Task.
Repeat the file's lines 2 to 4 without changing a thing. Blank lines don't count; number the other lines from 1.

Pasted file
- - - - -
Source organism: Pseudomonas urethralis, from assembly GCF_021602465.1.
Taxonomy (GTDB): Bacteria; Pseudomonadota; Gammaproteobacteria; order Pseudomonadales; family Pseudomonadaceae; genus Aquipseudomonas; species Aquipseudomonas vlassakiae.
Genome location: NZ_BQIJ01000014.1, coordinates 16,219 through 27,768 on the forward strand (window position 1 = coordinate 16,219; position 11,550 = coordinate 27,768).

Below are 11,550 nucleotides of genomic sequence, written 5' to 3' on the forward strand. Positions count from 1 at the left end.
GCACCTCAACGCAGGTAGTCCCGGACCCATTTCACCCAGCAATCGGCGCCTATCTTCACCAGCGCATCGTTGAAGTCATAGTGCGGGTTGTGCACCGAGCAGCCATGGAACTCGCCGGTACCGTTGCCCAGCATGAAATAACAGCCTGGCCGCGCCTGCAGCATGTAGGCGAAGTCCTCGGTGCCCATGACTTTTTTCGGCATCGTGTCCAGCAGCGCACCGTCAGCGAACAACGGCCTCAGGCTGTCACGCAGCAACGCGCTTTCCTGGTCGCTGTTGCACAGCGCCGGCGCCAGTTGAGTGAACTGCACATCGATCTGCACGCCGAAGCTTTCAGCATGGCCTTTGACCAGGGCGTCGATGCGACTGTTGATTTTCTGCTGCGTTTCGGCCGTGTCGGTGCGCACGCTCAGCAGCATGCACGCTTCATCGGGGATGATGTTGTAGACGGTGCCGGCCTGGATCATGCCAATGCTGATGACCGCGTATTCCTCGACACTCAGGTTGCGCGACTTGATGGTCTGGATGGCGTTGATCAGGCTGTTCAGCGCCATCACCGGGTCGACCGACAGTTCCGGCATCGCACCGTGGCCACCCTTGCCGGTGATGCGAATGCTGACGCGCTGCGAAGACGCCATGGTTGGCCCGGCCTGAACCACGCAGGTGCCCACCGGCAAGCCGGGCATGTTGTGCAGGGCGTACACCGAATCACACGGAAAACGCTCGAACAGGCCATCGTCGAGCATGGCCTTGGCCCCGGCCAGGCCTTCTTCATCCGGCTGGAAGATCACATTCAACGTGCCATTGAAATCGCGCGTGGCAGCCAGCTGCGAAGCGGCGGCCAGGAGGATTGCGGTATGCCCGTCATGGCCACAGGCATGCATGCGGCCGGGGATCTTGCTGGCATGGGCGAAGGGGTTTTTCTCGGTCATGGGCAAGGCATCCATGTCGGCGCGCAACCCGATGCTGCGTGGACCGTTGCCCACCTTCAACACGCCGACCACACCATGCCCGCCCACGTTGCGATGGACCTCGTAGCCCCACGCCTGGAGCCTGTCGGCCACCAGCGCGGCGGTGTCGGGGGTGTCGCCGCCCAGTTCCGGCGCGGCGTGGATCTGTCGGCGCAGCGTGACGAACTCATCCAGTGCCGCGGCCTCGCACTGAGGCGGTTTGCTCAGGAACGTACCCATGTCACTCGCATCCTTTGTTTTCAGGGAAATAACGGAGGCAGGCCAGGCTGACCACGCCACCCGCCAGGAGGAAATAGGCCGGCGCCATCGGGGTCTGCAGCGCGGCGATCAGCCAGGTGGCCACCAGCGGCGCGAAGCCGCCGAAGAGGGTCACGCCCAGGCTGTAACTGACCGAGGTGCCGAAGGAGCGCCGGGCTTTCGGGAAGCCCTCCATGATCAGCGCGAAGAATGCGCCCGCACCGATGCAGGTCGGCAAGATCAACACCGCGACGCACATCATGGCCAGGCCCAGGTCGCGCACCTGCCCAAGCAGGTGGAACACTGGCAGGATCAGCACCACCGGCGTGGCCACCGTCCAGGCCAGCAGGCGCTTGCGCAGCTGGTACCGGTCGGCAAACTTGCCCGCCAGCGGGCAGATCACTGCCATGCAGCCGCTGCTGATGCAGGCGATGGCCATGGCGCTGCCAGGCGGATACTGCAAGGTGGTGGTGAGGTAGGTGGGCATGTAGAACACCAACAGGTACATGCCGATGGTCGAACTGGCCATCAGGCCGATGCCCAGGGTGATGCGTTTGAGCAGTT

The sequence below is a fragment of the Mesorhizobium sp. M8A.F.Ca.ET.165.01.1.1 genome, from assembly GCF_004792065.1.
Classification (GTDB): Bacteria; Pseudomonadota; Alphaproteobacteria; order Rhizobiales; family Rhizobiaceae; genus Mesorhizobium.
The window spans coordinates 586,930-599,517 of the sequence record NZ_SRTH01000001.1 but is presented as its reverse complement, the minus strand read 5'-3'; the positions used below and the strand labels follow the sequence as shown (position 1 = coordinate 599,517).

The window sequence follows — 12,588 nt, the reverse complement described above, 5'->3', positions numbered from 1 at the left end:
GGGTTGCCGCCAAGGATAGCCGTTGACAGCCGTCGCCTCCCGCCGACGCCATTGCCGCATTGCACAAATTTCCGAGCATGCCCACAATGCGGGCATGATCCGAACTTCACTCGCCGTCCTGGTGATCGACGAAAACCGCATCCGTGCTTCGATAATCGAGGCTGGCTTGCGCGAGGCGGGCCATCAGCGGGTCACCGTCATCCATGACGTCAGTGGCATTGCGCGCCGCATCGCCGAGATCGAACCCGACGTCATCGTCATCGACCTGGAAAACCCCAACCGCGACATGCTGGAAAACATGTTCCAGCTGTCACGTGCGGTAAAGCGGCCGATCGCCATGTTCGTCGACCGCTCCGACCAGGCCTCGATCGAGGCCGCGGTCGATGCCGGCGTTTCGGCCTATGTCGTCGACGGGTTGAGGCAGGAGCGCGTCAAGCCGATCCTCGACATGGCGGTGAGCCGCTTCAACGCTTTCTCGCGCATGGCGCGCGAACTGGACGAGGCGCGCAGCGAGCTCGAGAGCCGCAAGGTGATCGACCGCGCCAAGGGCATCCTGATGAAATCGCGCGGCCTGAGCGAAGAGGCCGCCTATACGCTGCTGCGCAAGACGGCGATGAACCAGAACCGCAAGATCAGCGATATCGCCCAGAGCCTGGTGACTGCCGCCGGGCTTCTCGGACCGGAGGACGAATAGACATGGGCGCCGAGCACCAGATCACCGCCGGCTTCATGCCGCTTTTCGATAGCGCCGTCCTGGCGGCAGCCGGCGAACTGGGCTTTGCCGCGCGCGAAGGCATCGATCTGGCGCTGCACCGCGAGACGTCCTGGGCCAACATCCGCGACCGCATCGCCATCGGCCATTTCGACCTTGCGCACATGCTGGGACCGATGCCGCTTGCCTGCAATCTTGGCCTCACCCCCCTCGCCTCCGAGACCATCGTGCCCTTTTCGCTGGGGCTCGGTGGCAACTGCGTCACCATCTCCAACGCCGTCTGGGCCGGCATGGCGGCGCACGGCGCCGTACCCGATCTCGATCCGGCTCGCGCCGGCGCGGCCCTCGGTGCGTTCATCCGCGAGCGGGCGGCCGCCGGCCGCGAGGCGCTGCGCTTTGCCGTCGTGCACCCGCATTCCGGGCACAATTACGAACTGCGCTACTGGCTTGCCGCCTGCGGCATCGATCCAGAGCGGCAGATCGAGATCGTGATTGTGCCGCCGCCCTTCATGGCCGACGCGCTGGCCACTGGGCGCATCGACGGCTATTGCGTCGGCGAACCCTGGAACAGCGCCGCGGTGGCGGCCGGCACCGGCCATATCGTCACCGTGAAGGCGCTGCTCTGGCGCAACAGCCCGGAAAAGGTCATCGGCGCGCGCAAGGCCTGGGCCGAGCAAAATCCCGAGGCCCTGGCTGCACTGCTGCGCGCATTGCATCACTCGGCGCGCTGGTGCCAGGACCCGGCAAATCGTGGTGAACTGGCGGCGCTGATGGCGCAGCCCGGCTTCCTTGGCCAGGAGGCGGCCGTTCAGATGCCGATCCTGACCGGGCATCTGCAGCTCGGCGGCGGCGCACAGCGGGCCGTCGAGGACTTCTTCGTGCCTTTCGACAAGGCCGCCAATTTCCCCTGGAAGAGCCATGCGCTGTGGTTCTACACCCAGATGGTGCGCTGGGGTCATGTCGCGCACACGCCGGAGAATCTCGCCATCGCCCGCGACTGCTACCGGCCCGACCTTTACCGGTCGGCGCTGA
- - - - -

Taxonomy (GTDB): Bacteria; Pseudomonadota; Gammaproteobacteria; order Pseudomonadales; family Pseudomonadaceae; genus Aquipseudomonas; species Aquipseudomonas vlassakiae.
Genome location: NZ_BQIJ01000014.1, coordinates 16,219 through 27,768 on the forward strand (window position 1 = coordinate 16,219; position 11,550 = coordinate 27,768).

Below are 11,550 nucleotides of genomic sequence, written 5' to 3' on the forward strand. Positions count from 1 at the left end.